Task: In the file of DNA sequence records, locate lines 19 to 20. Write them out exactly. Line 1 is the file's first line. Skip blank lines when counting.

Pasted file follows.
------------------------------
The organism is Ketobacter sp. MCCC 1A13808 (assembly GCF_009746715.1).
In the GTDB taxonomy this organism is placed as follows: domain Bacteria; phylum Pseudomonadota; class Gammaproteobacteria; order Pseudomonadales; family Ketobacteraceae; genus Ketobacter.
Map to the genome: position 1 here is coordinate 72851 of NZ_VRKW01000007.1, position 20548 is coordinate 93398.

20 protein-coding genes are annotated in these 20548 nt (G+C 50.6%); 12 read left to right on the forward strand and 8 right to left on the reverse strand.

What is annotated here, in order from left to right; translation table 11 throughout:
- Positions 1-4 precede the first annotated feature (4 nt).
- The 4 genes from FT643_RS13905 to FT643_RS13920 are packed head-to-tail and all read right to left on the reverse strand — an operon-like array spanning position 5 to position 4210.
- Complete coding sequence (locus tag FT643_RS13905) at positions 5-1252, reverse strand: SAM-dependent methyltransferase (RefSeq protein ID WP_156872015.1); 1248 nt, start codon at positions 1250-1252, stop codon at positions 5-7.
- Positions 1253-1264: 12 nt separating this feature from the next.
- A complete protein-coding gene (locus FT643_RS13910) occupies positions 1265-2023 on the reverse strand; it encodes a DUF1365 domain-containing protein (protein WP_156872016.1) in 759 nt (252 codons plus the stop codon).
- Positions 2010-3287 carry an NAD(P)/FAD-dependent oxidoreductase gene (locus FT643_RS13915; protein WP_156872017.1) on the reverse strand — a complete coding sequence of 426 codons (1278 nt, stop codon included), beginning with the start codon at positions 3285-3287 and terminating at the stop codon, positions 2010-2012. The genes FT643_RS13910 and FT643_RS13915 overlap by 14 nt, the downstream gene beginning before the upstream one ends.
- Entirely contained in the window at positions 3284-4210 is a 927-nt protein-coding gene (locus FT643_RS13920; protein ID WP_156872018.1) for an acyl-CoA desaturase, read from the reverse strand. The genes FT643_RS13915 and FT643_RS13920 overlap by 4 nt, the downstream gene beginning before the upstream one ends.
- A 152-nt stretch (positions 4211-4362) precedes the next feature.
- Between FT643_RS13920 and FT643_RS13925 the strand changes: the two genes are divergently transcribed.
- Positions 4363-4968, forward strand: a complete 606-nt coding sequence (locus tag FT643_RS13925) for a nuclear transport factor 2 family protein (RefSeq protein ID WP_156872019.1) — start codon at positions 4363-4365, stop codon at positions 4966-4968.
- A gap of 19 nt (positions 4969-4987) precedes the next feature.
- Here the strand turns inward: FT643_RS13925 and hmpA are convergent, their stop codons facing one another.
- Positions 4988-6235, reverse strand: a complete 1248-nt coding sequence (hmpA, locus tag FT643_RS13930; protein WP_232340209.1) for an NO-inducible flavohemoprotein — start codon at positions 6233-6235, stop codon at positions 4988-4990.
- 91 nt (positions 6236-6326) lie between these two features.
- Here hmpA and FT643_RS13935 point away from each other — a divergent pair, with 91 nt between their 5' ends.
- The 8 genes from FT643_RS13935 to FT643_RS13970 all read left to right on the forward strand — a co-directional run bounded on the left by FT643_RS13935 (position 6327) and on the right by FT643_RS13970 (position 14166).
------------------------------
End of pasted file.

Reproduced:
- 91 nt (positions 6236-6326) lie between these two features.
- Here hmpA and FT643_RS13935 point away from each other — a divergent pair, with 91 nt between their 5' ends.